Pleural Effusion

Overview

A pleural effusion is the accumulation of fluid in the space between the lungs and the chest wall.  

There are many conditions that may cause pleural effusion:

  • Lung infection (pneumonia)
  • Cancer (lung cancer, mesothelioma)
  • Congestive heart failure
  • Kidney failure
  • Liver Cirrhosis
  • Trauma

Pleural effusion may have the following common symptoms:

  • chest pain
  • difficulty breathing
  • pleurisy or painful breathing
  • either a dry cough or a productive cough
  • presence of fever, chills, and loss of appetite

Diagnosis and Treatment

To properly diagnose if you have a pleural effusion, your doctor will review your medical history and will perform a  physical exam

They will then will most likely order for a chest x-ray to see if there is a pleural effusion. If present, this would normally be a whitish area in the lungs on one or both sides. Your doctor may also order for a CT scan or ultrasound to further identify the possible cause and the extent of the pleural effusion.  It is important that if there is any abnormal amount of fluid present in the lungs that it be sampled to determine the cause and required treatment for your condition:

  • Thoracentesis: uses a needle or small catheter to remove fluid, effectively treating many pleural effusions. This procedure is usually performed using ultrasound guidance by your lung specialist
  • Tube thoracostomy or chest tube: a small incision is made in the chest wall and a plastic tube is inserted into the pleural space to suction out the fluid, often kept in place for several days
  • Pleurodesis: Under general anaesthetic, an irritating substance (sterile talc) is injected through a small hole between the ribs into the pleural space. The talc inflames the pleura (lining of the lung and chest wall) causing the lung and inner chest wall to bind tightly to each other as they heal. This can prevent pleural effusions from recurring, in many cases.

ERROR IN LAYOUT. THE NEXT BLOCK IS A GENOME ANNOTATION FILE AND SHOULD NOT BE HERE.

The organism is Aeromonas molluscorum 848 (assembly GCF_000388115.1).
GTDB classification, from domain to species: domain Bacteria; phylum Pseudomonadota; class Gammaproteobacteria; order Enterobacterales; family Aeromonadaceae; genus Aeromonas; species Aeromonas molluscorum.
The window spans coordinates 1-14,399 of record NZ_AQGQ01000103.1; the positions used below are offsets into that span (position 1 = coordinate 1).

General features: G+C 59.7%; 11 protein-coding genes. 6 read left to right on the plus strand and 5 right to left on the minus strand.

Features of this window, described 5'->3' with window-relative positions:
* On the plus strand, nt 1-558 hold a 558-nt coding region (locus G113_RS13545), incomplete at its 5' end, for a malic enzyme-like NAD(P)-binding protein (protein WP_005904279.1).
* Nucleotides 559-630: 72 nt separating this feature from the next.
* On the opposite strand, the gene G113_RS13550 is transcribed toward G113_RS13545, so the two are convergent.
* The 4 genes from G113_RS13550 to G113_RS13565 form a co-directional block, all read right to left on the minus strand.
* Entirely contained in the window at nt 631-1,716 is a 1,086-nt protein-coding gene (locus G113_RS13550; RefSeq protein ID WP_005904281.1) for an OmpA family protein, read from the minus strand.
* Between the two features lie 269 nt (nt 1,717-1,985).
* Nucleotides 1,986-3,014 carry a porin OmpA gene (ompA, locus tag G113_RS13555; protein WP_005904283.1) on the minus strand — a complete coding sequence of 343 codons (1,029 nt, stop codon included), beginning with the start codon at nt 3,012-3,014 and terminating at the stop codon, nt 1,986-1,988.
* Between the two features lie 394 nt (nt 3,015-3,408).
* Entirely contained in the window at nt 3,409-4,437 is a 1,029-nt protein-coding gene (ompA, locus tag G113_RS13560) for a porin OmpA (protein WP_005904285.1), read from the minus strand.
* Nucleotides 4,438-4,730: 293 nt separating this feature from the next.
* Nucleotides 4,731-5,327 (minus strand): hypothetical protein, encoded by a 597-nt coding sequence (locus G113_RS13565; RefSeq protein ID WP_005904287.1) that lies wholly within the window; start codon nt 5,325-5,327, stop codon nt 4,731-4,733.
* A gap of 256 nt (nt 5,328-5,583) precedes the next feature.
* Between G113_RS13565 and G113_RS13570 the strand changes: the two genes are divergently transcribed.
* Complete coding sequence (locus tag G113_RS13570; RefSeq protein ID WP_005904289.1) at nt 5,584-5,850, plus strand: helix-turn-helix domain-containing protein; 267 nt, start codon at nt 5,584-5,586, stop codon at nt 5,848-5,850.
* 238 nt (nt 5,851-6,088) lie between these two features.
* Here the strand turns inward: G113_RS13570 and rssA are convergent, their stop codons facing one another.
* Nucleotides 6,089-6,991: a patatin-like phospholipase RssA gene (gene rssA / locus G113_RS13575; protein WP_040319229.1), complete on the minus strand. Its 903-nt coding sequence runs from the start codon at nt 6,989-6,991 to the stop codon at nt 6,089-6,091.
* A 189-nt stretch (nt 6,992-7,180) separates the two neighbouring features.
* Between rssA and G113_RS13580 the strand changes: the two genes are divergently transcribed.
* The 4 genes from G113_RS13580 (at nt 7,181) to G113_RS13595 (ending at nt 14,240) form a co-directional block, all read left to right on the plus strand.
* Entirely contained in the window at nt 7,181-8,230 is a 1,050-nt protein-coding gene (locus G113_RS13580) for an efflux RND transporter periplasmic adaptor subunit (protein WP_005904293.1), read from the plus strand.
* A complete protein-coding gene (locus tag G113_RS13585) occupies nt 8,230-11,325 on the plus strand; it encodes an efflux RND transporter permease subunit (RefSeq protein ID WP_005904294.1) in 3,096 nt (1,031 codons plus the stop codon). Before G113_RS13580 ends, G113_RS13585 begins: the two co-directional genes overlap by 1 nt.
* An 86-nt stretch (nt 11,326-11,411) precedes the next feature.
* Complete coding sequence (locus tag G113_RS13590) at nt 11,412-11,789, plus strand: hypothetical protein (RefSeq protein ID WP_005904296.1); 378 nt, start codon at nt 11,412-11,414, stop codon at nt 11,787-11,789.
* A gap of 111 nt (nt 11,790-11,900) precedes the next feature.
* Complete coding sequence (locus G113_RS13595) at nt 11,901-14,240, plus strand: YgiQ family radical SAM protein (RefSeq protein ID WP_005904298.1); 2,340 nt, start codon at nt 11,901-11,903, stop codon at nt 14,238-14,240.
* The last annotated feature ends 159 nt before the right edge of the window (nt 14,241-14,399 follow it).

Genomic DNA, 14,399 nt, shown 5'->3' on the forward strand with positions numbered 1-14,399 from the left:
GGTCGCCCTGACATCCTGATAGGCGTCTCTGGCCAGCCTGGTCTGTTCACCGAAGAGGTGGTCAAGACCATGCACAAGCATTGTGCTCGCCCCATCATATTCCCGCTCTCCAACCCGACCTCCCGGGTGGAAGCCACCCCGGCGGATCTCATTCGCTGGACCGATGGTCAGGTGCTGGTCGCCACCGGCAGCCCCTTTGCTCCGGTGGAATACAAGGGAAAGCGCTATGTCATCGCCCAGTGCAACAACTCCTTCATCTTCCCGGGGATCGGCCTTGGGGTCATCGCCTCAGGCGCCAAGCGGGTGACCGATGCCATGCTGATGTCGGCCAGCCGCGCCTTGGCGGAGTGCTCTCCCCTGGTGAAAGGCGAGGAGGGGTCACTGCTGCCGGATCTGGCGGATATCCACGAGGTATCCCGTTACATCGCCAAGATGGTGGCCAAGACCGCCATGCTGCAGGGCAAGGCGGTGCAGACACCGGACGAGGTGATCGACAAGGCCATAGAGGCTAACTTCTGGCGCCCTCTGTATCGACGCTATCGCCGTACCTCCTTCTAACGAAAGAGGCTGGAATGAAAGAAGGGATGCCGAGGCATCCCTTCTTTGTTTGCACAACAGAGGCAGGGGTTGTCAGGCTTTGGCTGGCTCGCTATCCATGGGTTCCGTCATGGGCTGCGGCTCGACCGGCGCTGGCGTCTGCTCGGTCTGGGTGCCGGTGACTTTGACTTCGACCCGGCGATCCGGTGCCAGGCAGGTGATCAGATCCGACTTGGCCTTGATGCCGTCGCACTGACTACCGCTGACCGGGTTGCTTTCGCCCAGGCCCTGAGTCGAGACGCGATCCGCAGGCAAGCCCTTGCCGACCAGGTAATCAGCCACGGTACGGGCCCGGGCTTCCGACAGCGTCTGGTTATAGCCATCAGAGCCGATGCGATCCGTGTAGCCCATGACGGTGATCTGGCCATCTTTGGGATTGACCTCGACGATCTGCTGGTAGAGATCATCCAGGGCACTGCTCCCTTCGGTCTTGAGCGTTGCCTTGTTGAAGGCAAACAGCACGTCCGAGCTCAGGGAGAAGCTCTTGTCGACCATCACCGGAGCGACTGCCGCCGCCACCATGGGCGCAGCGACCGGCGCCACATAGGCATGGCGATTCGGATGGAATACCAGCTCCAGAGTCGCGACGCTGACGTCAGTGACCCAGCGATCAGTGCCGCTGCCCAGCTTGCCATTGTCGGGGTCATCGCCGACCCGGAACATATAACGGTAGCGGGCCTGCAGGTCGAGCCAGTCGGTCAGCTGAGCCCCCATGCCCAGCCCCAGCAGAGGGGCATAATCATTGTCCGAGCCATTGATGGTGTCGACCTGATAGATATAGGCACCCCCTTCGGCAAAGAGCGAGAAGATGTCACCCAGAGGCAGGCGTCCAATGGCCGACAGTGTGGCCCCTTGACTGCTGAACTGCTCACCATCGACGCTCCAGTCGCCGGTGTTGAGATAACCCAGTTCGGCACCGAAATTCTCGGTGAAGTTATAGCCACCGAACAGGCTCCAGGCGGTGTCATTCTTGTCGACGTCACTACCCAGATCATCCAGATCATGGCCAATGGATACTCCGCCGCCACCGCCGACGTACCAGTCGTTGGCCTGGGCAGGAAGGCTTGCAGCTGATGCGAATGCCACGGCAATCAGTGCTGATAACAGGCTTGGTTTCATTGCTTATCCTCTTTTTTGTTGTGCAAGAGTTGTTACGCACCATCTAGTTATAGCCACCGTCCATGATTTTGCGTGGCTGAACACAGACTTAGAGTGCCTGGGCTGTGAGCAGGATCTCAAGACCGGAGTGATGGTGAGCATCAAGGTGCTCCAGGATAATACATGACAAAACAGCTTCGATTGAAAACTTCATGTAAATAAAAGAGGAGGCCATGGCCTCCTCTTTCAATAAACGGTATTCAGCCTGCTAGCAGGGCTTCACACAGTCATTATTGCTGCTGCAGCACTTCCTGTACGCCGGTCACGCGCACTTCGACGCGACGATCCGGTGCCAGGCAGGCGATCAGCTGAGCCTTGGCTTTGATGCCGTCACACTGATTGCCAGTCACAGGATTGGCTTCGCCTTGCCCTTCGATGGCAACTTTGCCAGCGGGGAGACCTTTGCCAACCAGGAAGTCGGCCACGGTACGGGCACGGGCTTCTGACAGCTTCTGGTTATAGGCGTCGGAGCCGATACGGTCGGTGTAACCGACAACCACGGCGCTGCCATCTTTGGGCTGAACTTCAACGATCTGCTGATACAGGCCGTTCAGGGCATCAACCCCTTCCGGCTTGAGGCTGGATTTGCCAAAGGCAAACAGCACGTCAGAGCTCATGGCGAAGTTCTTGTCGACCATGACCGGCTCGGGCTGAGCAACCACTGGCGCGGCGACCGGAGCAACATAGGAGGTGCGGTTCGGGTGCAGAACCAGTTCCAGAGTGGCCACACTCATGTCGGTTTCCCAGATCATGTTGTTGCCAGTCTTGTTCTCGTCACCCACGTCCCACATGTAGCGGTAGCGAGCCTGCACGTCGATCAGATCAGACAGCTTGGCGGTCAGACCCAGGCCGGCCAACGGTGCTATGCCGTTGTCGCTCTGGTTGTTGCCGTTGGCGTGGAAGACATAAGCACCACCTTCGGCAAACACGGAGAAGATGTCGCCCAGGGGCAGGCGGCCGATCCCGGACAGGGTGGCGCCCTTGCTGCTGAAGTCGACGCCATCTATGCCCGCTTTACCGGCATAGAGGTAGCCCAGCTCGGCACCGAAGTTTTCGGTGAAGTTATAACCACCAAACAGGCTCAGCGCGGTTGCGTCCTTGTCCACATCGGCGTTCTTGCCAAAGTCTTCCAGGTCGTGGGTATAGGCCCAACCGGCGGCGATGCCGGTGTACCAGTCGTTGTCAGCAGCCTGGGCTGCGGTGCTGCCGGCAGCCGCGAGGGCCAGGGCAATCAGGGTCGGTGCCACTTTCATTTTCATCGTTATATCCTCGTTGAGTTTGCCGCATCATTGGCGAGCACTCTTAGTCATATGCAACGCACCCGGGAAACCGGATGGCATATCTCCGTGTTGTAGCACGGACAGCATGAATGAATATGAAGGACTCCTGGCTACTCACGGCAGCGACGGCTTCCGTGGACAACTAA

• Pleural drain: for pleural effusions that recur repeatedly, a long-term catheter can be inserted through the skin into the pleural space. Patients with a pleural catheter can drain the pleural effusion periodically at home.
  • Pleural decortication: This surgery is performed inside the pleural space, removing potentially dangerous inflammation, infection and unhealthy tissue. It may be performed using small incisions (video-assisted thoracoscopy (VATS)) or a larger incision (thoracotomy)

Antibiotics may be given should there be any infections. Remember to adhere to your doctor's orders when taking medications. Know the names of your medications, what they are for, and how often to take them.

Recovery

Before you go home, your nurse will teach you how to use any equipment you might need, how to care for your incision, and review your medications with you. Gradually, over the course of a few weeks, you will regain your strength and be able to return to work and participate in physical activity. Be sure to call your doctor if you notice any of the following:

  • Bleeding
  • Infection
  • High temperature
  • Allergic reaction, such as redness, swelling, trouble breathing
  • Pain
  • Any of the aforementioned symptoms, whether mild or severe

Always take your medicine exactly as prescribed. Call Dr Orr if you have any questions or changes.

  • The Children's Hospital at Westmead
  • Heart Centre for Children- The Children's Hospital at Westmead
  • Sydney Children's Hospital Randwick
  • Westmead Hospital
  • Westmead Private Hospital
  • Royal Australasian College of Surgeons
  • International Society for Heart and Lung Transplantation
  • Sydney Adventist Hospital